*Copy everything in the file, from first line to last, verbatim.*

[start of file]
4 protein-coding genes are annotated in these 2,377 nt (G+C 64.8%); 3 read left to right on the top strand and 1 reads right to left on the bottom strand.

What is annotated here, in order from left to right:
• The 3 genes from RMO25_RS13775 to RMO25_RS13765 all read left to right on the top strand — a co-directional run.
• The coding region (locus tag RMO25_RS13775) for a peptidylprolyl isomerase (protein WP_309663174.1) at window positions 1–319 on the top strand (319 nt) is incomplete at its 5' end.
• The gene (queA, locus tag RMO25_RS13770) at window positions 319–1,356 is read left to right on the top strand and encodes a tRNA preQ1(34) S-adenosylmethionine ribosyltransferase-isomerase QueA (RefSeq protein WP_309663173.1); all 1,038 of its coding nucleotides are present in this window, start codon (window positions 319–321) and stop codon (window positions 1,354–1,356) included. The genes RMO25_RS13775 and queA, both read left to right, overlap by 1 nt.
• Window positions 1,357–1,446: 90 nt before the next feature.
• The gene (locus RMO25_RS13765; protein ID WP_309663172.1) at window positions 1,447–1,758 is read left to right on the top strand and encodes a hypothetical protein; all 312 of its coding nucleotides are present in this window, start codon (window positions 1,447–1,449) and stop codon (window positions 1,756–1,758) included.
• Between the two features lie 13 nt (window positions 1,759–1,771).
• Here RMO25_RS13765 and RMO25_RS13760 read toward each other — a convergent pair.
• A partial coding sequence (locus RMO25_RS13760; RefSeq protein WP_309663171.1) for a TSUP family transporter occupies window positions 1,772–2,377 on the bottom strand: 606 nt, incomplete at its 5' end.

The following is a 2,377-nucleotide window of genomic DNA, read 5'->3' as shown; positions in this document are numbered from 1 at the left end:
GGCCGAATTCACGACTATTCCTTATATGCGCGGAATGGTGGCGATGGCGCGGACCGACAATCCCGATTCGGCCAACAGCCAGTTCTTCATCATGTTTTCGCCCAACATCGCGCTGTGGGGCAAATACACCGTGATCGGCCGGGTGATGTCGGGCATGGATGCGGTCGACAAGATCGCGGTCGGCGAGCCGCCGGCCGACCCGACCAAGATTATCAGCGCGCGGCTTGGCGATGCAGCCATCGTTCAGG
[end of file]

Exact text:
4 protein-coding genes are annotated in these 2,377 nt (G+C 64.8%); 3 read left to right on the top strand and 1 reads right to left on the bottom strand.

What is annotated here, in order from left to right:
• The 3 genes from RMO25_RS13775 to RMO25_RS13765 all read left to right on the top strand — a co-directional run.
• The coding region (locus tag RMO25_RS13775) for a peptidylprolyl isomerase (protein WP_309663174.1) at window positions 1–319 on the top strand (319 nt) is incomplete at its 5' end.
• The gene (queA, locus tag RMO25_RS13770) at window positions 319–1,356 is read left to right on the top strand and encodes a tRNA preQ1(34) S-adenosylmethionine ribosyltransferase-isomerase QueA (RefSeq protein WP_309663173.1); all 1,038 of its coding nucleotides are present in this window, start codon (window positions 319–321) and stop codon (window positions 1,354–1,356) included. The genes RMO25_RS13775 and queA, both read left to right, overlap by 1 nt.
• Window positions 1,357–1,446: 90 nt before the next feature.
• The gene (locus RMO25_RS13765; protein ID WP_309663172.1) at window positions 1,447–1,758 is read left to right on the top strand and encodes a hypothetical protein; all 312 of its coding nucleotides are present in this window, start codon (window positions 1,447–1,449) and stop codon (window positions 1,756–1,758) included.
• Between the two features lie 13 nt (window positions 1,759–1,771).
• Here RMO25_RS13765 and RMO25_RS13760 read toward each other — a convergent pair.
• A partial coding sequence (locus RMO25_RS13760; RefSeq protein WP_309663171.1) for a TSUP family transporter occupies window positions 1,772–2,377 on the bottom strand: 606 nt, incomplete at its 5' end.

The following is a 2,377-nucleotide window of genomic DNA, read 5'->3' as shown; positions in this document are numbered from 1 at the left end:
GGCCGAATTCACGACTATTCCTTATATGCGCGGAATGGTGGCGATGGCGCGGACCGACAATCCCGATTCGGCCAACAGCCAGTTCTTCATCATGTTTTCGCCCAACATCGCGCTGTGGGGCAAATACACCGTGATCGGCCGGGTGATGTCGGGCATGGATGCGGTCGACAAGATCGCGGTCGGCGAGCCGCCGGCCGACCCGACCAAGATTATCAGCGCGCGGCTTGGCGATGCAGCCATCGTTCAGG